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The importance of Pollinators:
Pollination occurs when pollen is moved from flower to flower by pollinating animals such as bees,
butterflies, moths, beetles, birds and bats. There are many food crops in Ireland which are dependent
on pollinators including apples, blackcurrants, strawberries, courgettes, tomatoes etc. The loss or
reduction in the diversity and/or abundance of pollinator species can have a negative impact on crop
The value of pollinators on an annual basis for crop production in the Republic of Ireland has been
estimated to be in the region of €53 million. In all pollinators are vital for a healthy, balanced farm
ecosystem on which sustainable agricultural production is dependent.
Our most important pollinators are the insects but particularly bees and
flies. In Ireland we have 98 different bee species which include one
species of Honeybee, 20 Bumblebee species and 77 Solitary bee species.
The Honeybee is a managed pollinator and is associated with the
production of honey as well as crop pollination. The other 97 species are
wild bee species. Ireland also has 180 species of hoverfly which also
provide pollination and pest control for a number of food crops.
Figure 1: Bombus terrestris.
Scientific research has found that many of our bee species are under threat with many indicating
serious declines in their population numbers since 1980. According to the International Union for the
Conservation of Nature (IUCN), up to 30% of Irelands bee species are threatened with extinction.
The main pressures that are causing a decline in Ireland’s pollinators include habitat loss, decline in
food sources, pests and disease, pesticides and climate change.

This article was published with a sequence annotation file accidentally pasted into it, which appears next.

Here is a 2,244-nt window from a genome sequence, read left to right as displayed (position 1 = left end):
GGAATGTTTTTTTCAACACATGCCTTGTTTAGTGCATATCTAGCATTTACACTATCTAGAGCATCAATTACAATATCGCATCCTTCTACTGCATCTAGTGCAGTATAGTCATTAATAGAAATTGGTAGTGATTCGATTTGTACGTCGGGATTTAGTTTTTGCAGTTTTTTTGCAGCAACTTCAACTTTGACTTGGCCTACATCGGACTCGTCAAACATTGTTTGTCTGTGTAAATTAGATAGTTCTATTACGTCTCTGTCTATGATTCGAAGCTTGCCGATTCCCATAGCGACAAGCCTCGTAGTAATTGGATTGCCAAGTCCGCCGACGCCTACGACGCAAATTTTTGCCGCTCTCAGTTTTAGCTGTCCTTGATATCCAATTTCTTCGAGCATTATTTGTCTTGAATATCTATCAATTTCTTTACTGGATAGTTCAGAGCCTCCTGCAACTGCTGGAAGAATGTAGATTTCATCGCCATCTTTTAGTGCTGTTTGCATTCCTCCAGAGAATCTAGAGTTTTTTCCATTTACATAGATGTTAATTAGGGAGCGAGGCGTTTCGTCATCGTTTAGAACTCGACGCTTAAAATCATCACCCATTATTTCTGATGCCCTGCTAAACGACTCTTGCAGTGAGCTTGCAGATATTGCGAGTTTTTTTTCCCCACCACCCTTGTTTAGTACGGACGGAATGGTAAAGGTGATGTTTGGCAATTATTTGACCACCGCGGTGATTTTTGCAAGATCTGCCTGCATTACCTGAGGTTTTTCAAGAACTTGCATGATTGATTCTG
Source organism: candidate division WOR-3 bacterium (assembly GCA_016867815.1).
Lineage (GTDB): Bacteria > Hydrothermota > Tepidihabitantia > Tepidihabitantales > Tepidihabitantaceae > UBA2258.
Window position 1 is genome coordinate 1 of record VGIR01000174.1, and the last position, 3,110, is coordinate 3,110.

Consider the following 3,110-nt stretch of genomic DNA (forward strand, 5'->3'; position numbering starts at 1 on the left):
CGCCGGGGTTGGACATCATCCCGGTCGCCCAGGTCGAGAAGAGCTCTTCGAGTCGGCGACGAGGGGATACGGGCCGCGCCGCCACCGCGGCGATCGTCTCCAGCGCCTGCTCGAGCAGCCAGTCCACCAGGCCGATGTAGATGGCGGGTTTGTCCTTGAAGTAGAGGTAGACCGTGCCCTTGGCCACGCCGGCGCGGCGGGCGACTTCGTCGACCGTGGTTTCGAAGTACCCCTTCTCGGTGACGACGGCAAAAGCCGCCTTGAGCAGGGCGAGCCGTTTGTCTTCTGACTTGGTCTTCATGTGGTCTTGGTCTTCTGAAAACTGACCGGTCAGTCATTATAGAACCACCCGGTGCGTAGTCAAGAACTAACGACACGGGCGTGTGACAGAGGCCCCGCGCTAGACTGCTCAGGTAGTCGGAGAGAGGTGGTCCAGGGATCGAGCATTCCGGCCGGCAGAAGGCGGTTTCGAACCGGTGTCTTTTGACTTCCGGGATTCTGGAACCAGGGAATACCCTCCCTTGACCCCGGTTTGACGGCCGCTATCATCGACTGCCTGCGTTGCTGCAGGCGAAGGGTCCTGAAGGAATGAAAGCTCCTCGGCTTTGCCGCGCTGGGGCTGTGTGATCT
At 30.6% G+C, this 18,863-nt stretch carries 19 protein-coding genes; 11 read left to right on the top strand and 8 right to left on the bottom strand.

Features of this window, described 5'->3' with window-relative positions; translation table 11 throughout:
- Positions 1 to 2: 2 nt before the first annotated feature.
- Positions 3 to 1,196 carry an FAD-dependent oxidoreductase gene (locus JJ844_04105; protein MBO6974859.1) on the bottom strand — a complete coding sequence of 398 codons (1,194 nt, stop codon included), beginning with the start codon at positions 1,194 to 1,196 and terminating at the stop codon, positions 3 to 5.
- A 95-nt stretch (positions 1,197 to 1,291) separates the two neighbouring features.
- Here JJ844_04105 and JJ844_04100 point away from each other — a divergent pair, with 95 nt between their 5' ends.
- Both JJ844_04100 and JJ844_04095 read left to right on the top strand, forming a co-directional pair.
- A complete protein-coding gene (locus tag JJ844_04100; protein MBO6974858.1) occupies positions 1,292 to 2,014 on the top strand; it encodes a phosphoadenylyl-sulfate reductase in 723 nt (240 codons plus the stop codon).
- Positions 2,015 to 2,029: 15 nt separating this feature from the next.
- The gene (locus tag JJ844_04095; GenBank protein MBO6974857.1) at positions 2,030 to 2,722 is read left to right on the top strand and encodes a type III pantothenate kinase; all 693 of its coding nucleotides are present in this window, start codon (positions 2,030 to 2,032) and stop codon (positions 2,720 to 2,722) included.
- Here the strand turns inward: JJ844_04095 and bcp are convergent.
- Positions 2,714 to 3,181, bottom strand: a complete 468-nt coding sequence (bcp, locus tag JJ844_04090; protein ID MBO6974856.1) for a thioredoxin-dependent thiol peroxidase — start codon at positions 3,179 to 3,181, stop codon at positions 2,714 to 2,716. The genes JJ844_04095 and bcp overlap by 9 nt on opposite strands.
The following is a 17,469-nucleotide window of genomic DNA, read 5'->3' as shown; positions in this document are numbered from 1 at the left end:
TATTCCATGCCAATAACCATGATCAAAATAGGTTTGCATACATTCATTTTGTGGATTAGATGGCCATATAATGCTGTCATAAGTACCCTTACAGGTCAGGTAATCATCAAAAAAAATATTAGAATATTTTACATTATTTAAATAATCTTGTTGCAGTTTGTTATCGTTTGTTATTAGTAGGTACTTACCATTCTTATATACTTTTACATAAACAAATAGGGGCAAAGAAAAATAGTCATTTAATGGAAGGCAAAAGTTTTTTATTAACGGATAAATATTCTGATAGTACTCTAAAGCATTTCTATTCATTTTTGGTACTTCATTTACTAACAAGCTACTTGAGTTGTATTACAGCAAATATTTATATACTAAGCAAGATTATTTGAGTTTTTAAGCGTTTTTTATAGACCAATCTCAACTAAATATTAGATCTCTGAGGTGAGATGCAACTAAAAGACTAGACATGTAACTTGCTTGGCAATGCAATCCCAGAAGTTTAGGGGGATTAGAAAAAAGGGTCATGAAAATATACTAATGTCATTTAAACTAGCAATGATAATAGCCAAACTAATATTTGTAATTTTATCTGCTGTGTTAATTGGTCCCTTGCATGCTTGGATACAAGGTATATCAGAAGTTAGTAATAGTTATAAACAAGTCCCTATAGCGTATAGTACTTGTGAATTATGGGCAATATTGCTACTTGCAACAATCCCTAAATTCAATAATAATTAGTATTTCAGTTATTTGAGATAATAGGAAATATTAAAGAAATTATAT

Our wild pollinator species are dependent on their immediate
environment for all of their resources. Wild bees need habitats that are
flower rich throughout the countryside. These habitats can include
grasslands, peatlands, woodlands, hedgerows, roadside verges and
gardens. Perennial wildflowers such as clovers, vetches and knapweeds
are an excellent food resource for pollinators.
Figure 2: Wildflower Meadow.
The National Biodiversity Data Centre has developed a strategy in order
to address pollinator decline and to protect pollination services. Resources developed include the AllIreland Pollinator Plan 2015-2020, All-Ireland Junior Pollinator Plan 2015-2020 and the Local
communities actions to help pollinators. The local communities actions to help pollinators has been
developed for groups who may be interested in implementing the pollinator plan in their area and may
be of interest to TidyTowns groups.
For more information on the All-Ireland Pollinator Plan and other resources go to:
For anyone wishing to contact me or if there are any topics of interest to you, please send your
suggestions to [email protected]